The DIY diet ... Michael Pollan recommends baking your own sweets.
It's a safe bet that in September the glossies will break out their bikini body weight loss plans and there'll be a rash of fresh diet books on sale. But all that's to come. Right now, the universe is conspiring to fatten you up. There are recipes for self-saucing pudding and pot pies in the magazines and the catalogue that slipped out of my local paper features a fleecy blanket specially designed for couch hugging. It's got sleeves and a little pocket for keeping the remote control close by. Meanwhile a press release from a cake company is offering helpful advice for coping with bad weather – toast some banana bread, spread with melting butter and enjoy next to a cosy fire with a cup of tea.
Cosying up might be winter's big selling point but I'm going out on a limb to suggest another approach – grit your teeth and get out more instead. It's a whole lot easier to prevent putting on weight in the first place than it is to peel it off later. Gaining a couple of kilos over winter is no big deal but if it's an annual event it turns into middle age spread.
"Gaining a couple of kilos over winter is no big deal - but if it's an annual event it turns into middle age spread."
There are also advantages to walking, cycling or jogging when the temperature drops – it warms you up so you can turn down the heat once you're back inside. Then there's the immune boosting effects of regular (but not too intense) exercise. One theory is that exercise keeps the body's defence cells circulating more rapidly around the body, another is that physical activity helps flush bacteria out of the lungs.
Will working out in the cold also help burn more kilojoules from the self-saucing pud? Maybe, but don't count on it yet. Although Canadian research suggests that exposure to cold activates a type of body fat called brown fat that burns extra kilojoules to generate heat, it's not clear how useful this is for weight control.
But even if bad weather does keep you indoors it doesn't have to stop you moving. It's easy to sit around more in winter (especially if you're cocooned in a blanket on the couch). But sitting for long periods may have unwelcome effects that can raise the risk of heart disease and increase levels of blood sugar.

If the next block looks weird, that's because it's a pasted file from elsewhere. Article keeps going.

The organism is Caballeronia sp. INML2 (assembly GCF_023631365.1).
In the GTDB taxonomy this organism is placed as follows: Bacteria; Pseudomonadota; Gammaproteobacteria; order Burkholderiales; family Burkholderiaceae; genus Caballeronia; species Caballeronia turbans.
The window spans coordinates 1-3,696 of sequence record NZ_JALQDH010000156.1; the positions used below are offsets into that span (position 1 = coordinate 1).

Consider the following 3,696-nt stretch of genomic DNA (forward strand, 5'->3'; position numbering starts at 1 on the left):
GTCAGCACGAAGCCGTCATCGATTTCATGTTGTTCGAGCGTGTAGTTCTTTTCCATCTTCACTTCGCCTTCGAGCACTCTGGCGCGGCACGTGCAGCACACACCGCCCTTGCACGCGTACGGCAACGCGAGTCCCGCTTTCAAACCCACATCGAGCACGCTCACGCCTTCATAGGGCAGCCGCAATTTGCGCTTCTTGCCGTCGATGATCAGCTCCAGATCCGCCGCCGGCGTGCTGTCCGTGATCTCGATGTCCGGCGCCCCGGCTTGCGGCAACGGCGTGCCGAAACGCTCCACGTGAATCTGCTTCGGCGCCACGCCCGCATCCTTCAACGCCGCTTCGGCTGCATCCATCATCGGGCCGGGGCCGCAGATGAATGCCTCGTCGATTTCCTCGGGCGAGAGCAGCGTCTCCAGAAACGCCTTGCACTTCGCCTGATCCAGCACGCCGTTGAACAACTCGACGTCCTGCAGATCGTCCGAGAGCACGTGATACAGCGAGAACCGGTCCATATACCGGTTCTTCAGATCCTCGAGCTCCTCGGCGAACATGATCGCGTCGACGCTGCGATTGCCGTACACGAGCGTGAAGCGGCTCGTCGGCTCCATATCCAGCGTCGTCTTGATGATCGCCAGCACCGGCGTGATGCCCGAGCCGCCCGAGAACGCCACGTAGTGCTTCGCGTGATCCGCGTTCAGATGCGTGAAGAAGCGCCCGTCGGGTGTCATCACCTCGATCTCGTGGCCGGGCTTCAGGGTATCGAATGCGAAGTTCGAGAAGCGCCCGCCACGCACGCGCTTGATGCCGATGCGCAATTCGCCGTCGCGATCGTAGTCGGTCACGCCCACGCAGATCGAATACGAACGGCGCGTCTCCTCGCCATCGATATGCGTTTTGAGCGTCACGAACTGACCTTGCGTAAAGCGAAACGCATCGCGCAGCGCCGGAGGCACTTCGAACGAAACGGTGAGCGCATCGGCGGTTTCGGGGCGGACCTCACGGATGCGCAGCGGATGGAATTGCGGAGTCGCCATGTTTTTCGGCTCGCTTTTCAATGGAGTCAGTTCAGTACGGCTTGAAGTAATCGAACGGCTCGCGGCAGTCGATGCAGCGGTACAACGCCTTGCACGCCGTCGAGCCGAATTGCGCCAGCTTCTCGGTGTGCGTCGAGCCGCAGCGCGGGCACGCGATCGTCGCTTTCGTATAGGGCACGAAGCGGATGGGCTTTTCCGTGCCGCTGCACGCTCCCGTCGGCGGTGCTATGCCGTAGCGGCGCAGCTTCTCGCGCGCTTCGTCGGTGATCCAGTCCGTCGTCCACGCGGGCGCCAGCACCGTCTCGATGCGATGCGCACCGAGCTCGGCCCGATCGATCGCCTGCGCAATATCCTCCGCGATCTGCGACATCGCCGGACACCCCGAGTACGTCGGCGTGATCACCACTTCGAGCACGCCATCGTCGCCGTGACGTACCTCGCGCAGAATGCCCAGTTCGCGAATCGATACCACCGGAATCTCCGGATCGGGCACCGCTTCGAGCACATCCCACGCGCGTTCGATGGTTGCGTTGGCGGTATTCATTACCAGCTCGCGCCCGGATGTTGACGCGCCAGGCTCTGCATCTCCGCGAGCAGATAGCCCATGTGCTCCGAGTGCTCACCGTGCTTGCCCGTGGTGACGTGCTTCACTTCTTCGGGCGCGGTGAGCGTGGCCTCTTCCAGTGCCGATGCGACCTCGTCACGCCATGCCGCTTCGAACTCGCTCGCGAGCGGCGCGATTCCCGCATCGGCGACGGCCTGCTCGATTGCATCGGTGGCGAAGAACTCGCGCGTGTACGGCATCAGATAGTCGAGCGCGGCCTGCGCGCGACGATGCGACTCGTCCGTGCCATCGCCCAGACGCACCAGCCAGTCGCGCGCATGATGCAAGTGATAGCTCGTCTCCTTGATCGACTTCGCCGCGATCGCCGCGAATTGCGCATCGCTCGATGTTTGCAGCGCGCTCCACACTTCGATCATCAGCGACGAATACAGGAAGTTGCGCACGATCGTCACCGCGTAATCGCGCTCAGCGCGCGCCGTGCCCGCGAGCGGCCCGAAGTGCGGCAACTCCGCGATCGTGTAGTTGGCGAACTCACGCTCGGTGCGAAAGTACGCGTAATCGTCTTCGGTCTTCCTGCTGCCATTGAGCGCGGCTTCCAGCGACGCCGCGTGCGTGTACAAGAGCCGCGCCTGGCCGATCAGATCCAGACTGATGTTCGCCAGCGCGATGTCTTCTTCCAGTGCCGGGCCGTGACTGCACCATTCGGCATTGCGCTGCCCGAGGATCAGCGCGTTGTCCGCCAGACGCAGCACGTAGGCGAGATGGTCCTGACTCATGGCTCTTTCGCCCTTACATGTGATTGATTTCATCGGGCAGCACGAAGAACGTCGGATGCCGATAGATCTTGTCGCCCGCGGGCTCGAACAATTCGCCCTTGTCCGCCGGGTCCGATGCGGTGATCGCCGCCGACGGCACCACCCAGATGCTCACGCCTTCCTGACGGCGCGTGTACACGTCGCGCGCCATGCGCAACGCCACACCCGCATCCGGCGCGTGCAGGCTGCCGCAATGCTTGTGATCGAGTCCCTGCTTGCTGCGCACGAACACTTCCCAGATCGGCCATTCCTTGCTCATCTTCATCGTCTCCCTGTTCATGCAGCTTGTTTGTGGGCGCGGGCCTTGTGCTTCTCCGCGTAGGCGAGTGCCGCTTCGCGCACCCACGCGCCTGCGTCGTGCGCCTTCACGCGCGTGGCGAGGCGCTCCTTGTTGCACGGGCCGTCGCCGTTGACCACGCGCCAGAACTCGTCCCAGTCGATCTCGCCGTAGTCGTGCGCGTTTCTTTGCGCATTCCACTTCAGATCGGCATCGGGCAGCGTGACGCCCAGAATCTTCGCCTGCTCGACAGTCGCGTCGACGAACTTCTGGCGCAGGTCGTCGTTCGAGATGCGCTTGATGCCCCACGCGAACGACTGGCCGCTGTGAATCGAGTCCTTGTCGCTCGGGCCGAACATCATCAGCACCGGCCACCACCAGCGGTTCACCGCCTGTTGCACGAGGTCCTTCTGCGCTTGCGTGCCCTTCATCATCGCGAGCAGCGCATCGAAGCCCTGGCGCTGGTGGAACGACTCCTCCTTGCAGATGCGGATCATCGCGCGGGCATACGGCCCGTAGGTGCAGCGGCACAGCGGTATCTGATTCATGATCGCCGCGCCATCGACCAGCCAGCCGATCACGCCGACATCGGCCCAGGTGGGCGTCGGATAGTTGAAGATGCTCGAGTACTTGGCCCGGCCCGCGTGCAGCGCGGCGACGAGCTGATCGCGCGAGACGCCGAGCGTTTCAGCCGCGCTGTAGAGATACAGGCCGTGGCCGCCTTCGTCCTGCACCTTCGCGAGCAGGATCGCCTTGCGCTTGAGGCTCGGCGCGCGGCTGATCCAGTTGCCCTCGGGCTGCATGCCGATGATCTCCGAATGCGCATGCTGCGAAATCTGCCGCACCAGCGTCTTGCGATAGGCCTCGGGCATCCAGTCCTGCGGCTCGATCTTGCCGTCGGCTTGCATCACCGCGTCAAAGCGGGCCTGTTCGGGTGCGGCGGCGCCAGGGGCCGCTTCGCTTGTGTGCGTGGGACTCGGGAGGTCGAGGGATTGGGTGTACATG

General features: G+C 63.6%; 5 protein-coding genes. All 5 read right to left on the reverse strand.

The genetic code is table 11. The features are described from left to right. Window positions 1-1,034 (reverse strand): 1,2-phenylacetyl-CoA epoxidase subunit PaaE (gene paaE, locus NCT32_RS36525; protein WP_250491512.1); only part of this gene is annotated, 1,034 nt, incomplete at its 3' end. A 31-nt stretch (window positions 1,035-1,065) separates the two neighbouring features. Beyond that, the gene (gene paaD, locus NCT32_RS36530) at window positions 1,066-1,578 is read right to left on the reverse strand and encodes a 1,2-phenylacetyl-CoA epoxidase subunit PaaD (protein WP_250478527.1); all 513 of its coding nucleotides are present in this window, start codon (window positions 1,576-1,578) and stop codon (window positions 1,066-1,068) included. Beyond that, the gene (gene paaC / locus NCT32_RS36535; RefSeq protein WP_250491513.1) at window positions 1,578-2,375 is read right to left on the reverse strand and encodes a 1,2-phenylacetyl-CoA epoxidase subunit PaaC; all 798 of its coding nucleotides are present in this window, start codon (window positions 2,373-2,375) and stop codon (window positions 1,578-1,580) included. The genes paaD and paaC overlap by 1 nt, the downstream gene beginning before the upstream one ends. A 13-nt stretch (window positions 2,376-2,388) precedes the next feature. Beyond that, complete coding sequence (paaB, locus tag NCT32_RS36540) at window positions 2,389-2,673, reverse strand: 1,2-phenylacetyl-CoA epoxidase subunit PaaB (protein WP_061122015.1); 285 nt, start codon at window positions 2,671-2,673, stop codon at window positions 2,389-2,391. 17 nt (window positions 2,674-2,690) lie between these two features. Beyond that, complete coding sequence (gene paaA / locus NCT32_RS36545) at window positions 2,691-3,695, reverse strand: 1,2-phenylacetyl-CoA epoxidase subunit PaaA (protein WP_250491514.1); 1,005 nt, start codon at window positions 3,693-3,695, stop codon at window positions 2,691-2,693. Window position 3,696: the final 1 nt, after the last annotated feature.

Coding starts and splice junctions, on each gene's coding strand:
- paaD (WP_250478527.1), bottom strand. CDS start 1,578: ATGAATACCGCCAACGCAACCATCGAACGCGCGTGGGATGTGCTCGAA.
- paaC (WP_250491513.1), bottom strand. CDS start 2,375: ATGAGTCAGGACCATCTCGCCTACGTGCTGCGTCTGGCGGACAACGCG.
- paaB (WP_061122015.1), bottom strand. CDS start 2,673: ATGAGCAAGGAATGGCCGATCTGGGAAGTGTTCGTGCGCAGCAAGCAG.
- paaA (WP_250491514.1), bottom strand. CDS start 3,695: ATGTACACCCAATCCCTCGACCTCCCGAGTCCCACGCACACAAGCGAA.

It's not just that you're burning fewer kilojoules but that too much sitting reduces muscle contractions and this can cause blood sugar levels to rise, according to the Baker IDI Heart and Diabetes Institute. Moving around or even just standing, on the other hand, makes muscles contract and use up blood sugar for fuel, helping to keep the levels healthy. Prolonged sitting is also linked to higher levels of blood fats called triglycerides. These are good reasons to find excuses to move or stand when you're housebound, especially if your job keeps you anchored to a chair.
Craving comfort food is normal when the temperature drops but there's solace in foods that aren't overloaded with kilojoules. Big soups - like the beetroot and cabbage version below – with lots of veg and/or legumes tick the boxes for flavour, filling power, fibre and nutrients. The same goes for roast or mashed veg. Roasting warms the kitchen and coaxes the sweetness out of vegetables all at the same time. Just toss your veg of choice – chopped pumpkin, onion, cauliflower flowerettes, whole baby carrots, zucchini, sweet potato or whole mushrooms - with olive oil, garlic and dukkah and bake – or mash a mix of zucchini, carrot and sweet potato with garlic, onion, chilli and olive oil.
And if you long for something sweet, you could stand in the kitchen and bake it yourself. As American food writer Michael Pollan once said, it's outsourcing the making of treats to the food industry that's made it easy to eat so many.
Beetroot, cabbage and dill soup
6 large beetroot, scrubbed, and roughly chopped
2 chopped onions
6 cloves garlic, crushed
Chopped fresh chilli to taste
3 cups roughly chopped cabbage (I used wombok)
5 cups stock
Pepper or paprika
Cook the onions, chilli and garlic in olive oil in a large saucepan until soft then add the chopped beetroot and water and bring to the boil. Cover and simmer for about 30 mins or until the beetroot is soft. Buzz 2/3 of the soup in a food processor and return to the saucepan with the chopped cabbage and a large handful of dill and simmer for a few more minutes until the cabbage is soft. If you want a soup with a thinner consistency add more stock or water. Add lots of pepper or paprika and a little salt and more dill if you need it. Serve with a tablespoon or two of yoghut on top.
Serves about six people. Good with sourdough or dark rye bread and a green salad with a little crumbled reduced fat fetta and/or crushed pecans.
How do you prevent winter kilo creep?